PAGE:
There are a number of points to be brought out here. First of all, “An Inconvenient Truth” was a movie and people expecting the same depth from a movie as from a scientific paper are setting an impossible standard. Secondly, the judge’s characterisation of the 9 points is substantially flawed. He appears to have put words in Gore’s mouth that would indeed have been wrong had they been said (but they weren’t). Finally, the judge was really ruling on how “Guidance Notes” for teachers should be provided to allow for more in depth discussion of these points in the classroom. This is something we wholehearted support – AIT is probably best used as a jumping off point for informed discussion, but it is not the final word. Indeed, the fourth IPCC report has come out in the meantime, and that has much more up-to-date and comprehensive discussions on all these points.
A number of discussions of the 9 points have already been posted (particularly at New Scientist and Michael Tobis’s wiki), and it is clear that the purported ‘errors’ are nothing of the sort. The (unofficial) transcript of the movie should be referred to if you have any doubts about this. It is however unsurprising that the usual climate change contrarians and critics would want to exploit this confusion for perhaps non-scientific reasons.
In the spirit of pushing forward the discussion, we have a brief set of guidance notes of our own for each of the 9 issues raised. These are not complete, and if additional pointers are noted in the comments, we’ll add them in here as we go along:
The Franken Amendment passed, but the curious fact is that 30 Senators, all male, voted against it. Trish Kinney describes the amendment and its genesis in this note at Huffington Post:
Senator Al Franken got my attention and the attention of a lot of other people who care about sexual abuse and violence, with the passing of his Senate Amendment 2566. The Amendment to the Defense Appropriations Bill provides for the withholding of federal funds from contractors who continue to apply binding arbitration clauses in employment contracts. It was such a clause that prevented Ms. Jamie Leigh Jones from having her day in court after she was allegedly gang raped and locked in a shipping container in Iraq for two days while employed by a subsidiary of Halliburton. Ms. Jones was present at the hearing. I will leave the commentary of Senator Franken’s budding political career and those who opposed his amendment to others more qualified than myself.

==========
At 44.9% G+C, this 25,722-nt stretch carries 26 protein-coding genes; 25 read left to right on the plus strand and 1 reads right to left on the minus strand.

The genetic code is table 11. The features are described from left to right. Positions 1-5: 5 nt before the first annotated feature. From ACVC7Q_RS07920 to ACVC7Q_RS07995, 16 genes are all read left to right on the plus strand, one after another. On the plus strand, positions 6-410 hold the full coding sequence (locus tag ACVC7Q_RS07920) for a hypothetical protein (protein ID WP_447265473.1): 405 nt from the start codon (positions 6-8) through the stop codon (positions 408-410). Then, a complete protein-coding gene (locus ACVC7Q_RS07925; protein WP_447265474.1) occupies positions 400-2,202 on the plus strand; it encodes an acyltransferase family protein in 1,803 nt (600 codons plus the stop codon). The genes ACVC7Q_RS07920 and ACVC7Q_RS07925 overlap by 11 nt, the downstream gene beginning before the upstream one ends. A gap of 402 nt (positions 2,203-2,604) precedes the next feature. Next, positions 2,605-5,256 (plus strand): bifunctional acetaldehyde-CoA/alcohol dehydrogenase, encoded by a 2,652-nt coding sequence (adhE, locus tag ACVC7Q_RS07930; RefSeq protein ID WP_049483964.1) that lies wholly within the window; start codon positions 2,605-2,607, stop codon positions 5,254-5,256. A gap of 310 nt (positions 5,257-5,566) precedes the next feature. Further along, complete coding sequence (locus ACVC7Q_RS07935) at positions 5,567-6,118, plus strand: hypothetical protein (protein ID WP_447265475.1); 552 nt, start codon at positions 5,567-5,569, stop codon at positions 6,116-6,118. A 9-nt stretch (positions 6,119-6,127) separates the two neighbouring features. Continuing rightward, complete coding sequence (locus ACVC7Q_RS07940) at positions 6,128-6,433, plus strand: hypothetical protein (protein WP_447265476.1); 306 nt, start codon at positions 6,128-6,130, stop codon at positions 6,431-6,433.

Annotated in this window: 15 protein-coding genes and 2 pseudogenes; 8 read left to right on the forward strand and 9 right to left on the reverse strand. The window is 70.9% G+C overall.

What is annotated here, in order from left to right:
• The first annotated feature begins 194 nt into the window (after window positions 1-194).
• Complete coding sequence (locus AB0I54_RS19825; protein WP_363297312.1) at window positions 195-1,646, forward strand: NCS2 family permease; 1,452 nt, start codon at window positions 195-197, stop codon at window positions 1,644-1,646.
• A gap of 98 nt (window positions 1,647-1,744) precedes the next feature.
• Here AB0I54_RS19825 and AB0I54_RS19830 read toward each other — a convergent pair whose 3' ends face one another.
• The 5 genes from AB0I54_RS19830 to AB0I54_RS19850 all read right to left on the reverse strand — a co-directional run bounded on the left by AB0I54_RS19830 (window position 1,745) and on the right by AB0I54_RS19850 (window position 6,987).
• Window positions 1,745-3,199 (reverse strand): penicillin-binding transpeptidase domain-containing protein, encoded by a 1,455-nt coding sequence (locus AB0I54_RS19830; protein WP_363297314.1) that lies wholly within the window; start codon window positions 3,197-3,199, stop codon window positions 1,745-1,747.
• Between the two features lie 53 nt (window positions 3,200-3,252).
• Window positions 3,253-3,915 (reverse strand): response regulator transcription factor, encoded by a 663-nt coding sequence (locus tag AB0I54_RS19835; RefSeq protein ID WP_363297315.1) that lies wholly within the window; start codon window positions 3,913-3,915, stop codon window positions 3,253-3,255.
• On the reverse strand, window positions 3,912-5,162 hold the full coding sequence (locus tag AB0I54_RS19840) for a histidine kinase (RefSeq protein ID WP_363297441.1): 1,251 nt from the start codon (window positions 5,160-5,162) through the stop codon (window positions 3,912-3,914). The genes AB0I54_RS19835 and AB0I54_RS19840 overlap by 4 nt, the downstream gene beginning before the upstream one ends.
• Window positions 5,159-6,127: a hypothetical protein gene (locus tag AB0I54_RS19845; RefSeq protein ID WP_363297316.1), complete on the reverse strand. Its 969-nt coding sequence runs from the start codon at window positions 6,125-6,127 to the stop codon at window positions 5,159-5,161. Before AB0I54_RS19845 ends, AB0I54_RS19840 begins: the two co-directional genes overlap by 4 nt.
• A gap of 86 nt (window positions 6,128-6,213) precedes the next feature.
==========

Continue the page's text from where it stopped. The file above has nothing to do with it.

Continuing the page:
Instead I offer this video clip of the proceeding so that you may witness the following:
1. An elected public official taking a stand for a victim of brutal sexual violence by ensuring, through legislation, that no other defense contract worker will ever be denied the inherent benefit of seeking justice through the judicial system.
2. A survivor of brutal sexual violence empowered by the support and acknowledgment of an elected public official dedicated to ensuring her rights as a woman and a citizen of the United States.
3. The firm silencing of the voice of those who feel that their private, secret brand of justice, called binding arbitration, is adequate and appropriate.
4. A glowing tribute to the brave crusader for justice by the elected public official citing her courage and persistence as well as his honor to have taken part.
Thanks, Senator Franken, for giving us these images. It’s a brilliant start.
The amendment passed with strong support, but what about those 30 Senators who voted against it? Do they have any empathy and compassion at all? What if their daughters were gang-raped—would they be satisfied with binding arbitration using arbitrators hired by the company whose employees did the rape?